If you’re buying a second home that is a dedicated vacation home, there are many factors that will go into the final decision of what home you’ll buy. Between choosing a location, realtor, and a house itself, you are going to make many decisions in your vacation home buying process. Below are some questions to answer that will help make the process as smooth as possible.

Where Will You Buy?

The most important part of buying a vacation home is choosing where the home will actually be. Here are some important factors that you should take into consideration when it comes to choosing where to buy your vacation home:

  • The Culture. Are you looking for a more relaxed, laid back culture? A vibrant culture with a lot of nightlife? A family-oriented town? Whatever culture you’re looking for, make sure that the location you choose for your vacation home matches the culture that you want.
  • The Distance From Home. If you’re buying a vacation home, it probably isn’t near your first home. If you want to be able to visit every weekend during the summer, you’ll probably want to choose a location that is within driving distance. You’ll have to spend money traveling to your vacation house, so you should definitely think about that when you’re thinking about your overall budget.
  • The Surroundings. Are you interested in a vacation home in the mountains? One of the 36% of vacation home buyers looking for property near the beach? Make sure that whatever literal environment you’re interested in matches where your vacation home is.
  • Rental Opportunity. If you’re interested in renting out your vacation home when you’re not using it, make sure that it’s an area where it’s possible to rent it out. A more tourist-centered area will mean that a rental may get more traffic, so take that into account when it comes to buying your property.

After taking these factors into account, make sure you’ve visited before so you aren’t surprised by the environment or culture of the area. Seeing logistics on paper and experiencing them in person can be very different.

What’s Your Budget?

Make sure that you know exactly what your budget is before you start the process of searching for a home. However, you need to think of more than just the initial cost of the home. Make sure that you account for your yearly taxes and any maintenance. Research tax laws local to where you’re looking to buy because some areas have additional taxes on secondary or vacation homes.

Make sure to consider the cost of yearly maintenance. Newer homes built less than ten years ago will need little maintenance, but any home built ten to 20 years ago will need more, and once you surpass 20 years, the amount of maintenance and repairs needed will increase exponentially. If you fall in love with an older home, make sure that you’re prepared for any repairs or maintenance that you’ll need to invest in.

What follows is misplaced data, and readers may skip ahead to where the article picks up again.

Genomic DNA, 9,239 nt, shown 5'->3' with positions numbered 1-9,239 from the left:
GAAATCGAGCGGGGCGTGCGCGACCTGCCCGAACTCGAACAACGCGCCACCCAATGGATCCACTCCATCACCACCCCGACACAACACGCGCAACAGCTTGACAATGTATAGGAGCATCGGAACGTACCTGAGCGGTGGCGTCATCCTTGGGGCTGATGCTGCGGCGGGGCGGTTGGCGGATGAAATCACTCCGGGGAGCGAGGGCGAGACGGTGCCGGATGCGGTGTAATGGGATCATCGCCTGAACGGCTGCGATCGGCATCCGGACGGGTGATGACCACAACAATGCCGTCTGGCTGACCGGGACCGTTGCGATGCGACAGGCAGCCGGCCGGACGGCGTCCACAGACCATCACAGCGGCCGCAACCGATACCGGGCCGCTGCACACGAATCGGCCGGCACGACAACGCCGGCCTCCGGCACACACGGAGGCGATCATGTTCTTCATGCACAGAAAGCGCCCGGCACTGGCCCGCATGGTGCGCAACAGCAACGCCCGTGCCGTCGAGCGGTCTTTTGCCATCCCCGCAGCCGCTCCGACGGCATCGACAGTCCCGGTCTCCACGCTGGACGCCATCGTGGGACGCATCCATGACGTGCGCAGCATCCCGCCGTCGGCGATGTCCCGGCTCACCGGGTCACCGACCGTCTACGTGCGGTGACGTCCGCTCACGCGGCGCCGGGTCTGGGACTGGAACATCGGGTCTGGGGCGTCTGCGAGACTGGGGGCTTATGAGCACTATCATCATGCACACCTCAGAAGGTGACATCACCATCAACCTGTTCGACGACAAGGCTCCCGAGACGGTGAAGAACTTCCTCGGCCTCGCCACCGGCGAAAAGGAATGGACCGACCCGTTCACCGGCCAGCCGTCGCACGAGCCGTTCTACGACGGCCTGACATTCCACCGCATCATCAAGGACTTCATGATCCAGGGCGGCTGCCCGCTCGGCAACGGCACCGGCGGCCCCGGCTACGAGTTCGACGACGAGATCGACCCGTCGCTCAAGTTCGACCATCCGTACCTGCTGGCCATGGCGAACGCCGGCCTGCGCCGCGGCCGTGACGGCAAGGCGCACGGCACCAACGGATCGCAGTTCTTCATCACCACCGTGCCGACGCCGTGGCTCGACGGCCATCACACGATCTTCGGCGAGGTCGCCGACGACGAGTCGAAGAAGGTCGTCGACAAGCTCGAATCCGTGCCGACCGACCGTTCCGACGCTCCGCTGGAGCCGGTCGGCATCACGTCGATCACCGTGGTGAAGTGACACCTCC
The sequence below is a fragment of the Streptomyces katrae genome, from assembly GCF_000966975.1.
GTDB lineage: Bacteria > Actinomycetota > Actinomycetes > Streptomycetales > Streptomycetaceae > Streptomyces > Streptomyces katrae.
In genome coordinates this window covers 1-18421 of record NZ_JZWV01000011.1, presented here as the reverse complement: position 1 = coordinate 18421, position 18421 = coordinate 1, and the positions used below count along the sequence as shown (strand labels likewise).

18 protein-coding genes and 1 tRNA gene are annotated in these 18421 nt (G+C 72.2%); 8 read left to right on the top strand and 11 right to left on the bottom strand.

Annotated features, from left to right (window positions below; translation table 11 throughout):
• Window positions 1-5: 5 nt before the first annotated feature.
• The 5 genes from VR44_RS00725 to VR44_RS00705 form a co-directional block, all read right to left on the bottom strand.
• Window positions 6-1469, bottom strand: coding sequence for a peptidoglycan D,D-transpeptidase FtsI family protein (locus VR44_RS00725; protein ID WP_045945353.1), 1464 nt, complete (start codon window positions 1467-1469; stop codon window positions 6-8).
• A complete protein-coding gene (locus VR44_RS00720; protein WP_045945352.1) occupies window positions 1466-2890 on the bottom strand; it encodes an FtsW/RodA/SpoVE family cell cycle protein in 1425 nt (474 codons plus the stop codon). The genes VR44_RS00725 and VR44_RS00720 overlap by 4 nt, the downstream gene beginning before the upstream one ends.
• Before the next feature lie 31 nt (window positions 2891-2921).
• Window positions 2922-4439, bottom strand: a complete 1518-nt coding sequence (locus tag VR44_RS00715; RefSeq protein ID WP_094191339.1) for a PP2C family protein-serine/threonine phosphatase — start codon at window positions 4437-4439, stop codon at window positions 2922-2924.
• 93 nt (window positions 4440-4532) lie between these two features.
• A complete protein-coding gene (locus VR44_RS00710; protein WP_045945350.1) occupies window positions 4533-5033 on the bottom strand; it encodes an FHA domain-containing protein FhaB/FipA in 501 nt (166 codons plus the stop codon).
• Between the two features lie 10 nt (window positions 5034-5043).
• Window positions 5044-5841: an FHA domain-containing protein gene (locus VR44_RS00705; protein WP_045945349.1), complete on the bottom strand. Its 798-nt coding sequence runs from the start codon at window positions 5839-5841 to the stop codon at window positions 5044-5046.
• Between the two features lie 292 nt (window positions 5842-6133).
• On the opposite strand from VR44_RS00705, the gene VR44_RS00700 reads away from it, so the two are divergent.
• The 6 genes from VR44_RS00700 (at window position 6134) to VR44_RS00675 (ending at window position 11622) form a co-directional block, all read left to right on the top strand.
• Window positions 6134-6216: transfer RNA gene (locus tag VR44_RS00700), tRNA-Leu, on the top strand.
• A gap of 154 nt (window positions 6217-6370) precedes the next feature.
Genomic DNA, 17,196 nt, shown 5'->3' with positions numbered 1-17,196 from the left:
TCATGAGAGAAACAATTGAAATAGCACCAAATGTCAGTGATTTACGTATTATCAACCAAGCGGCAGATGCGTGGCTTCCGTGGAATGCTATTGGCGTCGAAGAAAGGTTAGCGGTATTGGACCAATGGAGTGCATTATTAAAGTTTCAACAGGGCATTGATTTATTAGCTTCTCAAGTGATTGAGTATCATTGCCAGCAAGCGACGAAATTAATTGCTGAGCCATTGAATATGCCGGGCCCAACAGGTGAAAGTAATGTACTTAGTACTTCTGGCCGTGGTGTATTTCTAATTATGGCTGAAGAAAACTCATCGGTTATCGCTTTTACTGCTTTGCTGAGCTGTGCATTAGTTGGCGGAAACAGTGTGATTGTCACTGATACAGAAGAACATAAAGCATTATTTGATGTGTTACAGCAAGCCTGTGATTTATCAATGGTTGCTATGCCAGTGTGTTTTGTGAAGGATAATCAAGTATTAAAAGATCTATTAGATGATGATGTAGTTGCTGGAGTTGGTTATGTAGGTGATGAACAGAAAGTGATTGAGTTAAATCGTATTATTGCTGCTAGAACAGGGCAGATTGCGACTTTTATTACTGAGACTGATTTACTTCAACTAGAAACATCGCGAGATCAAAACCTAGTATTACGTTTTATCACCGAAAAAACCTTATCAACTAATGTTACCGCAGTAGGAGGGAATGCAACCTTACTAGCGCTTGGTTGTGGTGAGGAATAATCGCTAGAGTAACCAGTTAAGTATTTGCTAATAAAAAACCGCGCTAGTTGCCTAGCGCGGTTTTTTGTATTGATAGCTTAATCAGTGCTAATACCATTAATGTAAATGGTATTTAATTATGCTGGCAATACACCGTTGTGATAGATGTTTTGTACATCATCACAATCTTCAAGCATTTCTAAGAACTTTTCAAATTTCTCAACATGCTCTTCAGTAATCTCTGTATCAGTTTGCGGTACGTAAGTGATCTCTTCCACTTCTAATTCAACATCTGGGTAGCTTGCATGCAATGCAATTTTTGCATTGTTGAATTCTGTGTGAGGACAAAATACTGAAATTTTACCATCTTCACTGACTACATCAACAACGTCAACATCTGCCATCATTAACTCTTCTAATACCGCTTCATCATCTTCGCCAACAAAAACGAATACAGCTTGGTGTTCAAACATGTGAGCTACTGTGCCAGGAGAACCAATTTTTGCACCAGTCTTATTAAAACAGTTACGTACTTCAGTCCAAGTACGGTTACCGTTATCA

Do You Have a Local Real Estate Agent?

If you are buying a vacation home that is far away from your primary residence, you’ll probably need to get a new real estate agent. Having a dedicated buyer’s agent is always important when you’re buying a new home, but if you’re buying in a new or unfamiliar area, it is extra important. A buyer’s agent works with only your interest in mind, which means that they’ll help you get the best possible deal on the vacation home of your dreams.

In addition, your buyer’s agent will be able to tell you about the area in ways you may have never thought of before. They will know exactly what areas will meet your need and which won’t. If you’re looking for a newer home, they will know what areas will house newer construction and which won’t. 840,000 new single-family homes were built just in 2018, which means it can be overwhelming during your house hunt to find the perfect one for you.

Will You Rent It Out?

Although you should have considered the rental ramifications when choosing your general location, it’s almost important to think about it when selecting your actual home. Make sure that you have looked into the local laws and regulations regarding rental properties before you have anyone pay to stay in your home.

You also should consider where you’ll be listing your property and what you’ll be charging for the rental. Check out comparable rentals nearby to ensure you aren’t charging too much or too little for your rental property.

What Are You Looking For?

Make sure you consider the specifics of the home as well during your house hunt. How many bedrooms do you want? What’s the layout? What amenities are available on the property? Do you have a square foot requirement? If you can answer all of these questions, you’ll end up with a list of things that you feel you need and things that you just want in your vacation home.

Make sure that you share your list with your buyer’s agent so that they can show you homes that fit your desired budget and has all of your must-haves (or at least as many as possible).

Buying a vacation home is an exciting journey, and if you can answer these questions you’ll be setting yourself up to have a great home buying experience.

What do you wish you’d known before buying your vacation home? Let us know in the comments!